Today, chair rails remain perhaps the most common detail in traditional interiors. They serve the decorating aftereffect of unifying various architectural information an area, like window and door trim, and fireplace surrounds.
Chair rail doubles as being a cap for wainscoting and other wood paneling. This decorative molding adds a feeling of detail and charm while achieving continuity in a room by unifying the various decorative elements.
Panel molding, commonly called a picture frame molding, appears like a sizable empty frame, which is often section of designs on walls of old Colonial and, Georgian, and Early American homes. The positioning on this molding should be across the chair rail height leading to 10 to 12 inches down from the ceiling.
How big is such a decorative molding, measuring 1" to 3" wide, ought to be proportionate towards the ceiling height with the room. Much like the other moldings, panel molding adds a sense of charm and delicate detail into a room.
Wall framing appears at the Georgian amount of American architecture, when plaster began to replace wood panels around the walls. Panel molding also is a easy way divide walls into large, eye appealing units, without the same cost of full wall paneling.
Another using this versatile molding is usually to trim openings made by wider planks which can be assembled as rails and fashions. Often, the centers of such frames are left open. By applying panel moldings round the perimeter with the opening, you create the design of images frame.
When this decorative molding is painted within the same color because the surrounding walls, you use a sculptural quality to a wall, adding texture and shadows. If moldings are painted in contrasting colors, they could create a striking three dimensional appearance, giving depth and dimension. This sort of treatment methods are popular for staircases and entries.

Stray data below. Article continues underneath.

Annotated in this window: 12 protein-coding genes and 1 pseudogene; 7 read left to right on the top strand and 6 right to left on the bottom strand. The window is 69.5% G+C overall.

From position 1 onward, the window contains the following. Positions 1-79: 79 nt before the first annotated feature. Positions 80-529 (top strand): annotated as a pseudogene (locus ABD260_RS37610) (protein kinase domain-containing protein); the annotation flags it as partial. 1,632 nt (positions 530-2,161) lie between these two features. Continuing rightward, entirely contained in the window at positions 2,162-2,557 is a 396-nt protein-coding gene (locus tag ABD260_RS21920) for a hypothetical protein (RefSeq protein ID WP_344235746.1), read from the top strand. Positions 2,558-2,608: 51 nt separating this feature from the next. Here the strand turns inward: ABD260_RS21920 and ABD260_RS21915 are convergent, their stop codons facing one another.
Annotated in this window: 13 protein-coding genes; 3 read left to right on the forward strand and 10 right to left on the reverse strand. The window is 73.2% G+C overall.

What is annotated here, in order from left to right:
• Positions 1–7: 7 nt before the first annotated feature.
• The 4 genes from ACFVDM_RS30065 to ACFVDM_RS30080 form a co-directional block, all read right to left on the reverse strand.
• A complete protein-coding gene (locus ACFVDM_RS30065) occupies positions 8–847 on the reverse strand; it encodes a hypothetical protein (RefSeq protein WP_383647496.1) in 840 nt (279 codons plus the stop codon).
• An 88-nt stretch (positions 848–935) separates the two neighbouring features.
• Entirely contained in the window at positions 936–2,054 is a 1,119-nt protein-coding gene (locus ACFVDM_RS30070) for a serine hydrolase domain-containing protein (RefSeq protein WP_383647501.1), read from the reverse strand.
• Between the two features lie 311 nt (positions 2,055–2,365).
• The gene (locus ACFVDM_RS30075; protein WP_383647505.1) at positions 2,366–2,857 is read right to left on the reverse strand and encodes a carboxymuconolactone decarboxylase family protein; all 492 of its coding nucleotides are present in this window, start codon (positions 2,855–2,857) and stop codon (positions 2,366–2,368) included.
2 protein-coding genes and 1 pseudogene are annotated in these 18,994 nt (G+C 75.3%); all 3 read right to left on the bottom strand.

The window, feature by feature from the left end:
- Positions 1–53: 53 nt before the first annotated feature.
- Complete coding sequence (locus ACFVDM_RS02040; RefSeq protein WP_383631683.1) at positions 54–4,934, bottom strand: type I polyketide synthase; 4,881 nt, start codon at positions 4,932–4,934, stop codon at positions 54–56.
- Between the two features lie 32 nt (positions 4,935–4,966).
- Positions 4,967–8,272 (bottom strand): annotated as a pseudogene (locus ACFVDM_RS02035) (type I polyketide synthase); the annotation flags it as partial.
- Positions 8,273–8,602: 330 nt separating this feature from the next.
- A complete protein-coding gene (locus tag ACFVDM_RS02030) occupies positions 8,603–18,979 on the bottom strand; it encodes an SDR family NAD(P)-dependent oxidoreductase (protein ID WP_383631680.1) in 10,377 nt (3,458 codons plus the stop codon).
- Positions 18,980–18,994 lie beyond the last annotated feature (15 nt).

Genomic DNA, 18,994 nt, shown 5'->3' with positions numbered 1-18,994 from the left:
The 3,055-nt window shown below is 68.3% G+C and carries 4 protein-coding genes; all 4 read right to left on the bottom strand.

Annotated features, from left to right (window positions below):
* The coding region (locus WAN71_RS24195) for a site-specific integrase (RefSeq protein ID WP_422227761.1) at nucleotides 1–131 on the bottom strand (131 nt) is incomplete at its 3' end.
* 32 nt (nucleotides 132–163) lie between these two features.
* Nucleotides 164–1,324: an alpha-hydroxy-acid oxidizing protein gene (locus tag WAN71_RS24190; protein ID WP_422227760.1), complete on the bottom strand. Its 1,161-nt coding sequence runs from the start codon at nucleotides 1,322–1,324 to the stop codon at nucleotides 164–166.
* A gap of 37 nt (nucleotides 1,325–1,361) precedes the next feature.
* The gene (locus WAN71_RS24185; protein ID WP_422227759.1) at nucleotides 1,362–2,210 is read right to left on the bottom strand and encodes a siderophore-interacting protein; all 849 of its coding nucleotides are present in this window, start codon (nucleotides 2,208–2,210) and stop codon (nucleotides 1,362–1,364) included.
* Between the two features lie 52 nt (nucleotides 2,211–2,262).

Baseboard & Base Molding
Baseboard molding protects the base of the wall from ware and tear, while hiding openings and also other irregularities in which the wall meets a floor. Base moldings supply the floor line a greater profile, and can be as elaborate or simple as you wish.
Whereas it really is easy to install chair rail over a level plane, baseboard (like crown) may be tricky in case your floors (or ceilings) aren’t level. For that reason, I propose receiving a professional woodworker for your installation of these moldings.
As you remedy to uneven floors, you are able to put in a "shoe molding" over the bottom front edge to obtain the baseboard a finished look. Something more important you’re able to do with baseboard (and also with all the toe kick of your kitchen cupboards) is incorporate accent lighting.
This is simply not commensurate with the pure traditionalist, but it is quite a nifty way to have accent lighting round the perimeter of an room. You couldn’t do this until they come up with small LED rope lights of today.
Rope lights can be found in different lengths and hues, and is easily installed behind baseboard. Simply make a notch from the back side with the baseboard, at the pinnacle, and run the rope lights to the notch.
That is more frequently used in commercial spaces, but has become added entries and hallways – specifically in contemporary homes.
For those who have a curved wall or arch, it is possible to probably have a good craftsman produce a curved molding for approximately Thrice the cost of a straight molding. Or, you can buy a flexible molding approximately a similar price because the straight one.
These let you install moldings onto curved surfaces or arches, with no delay and cost of having them created from wood. The stock profiles (there are hundreds) are similar on the rigid versions and they are generally compatible as far as paint finish is involved.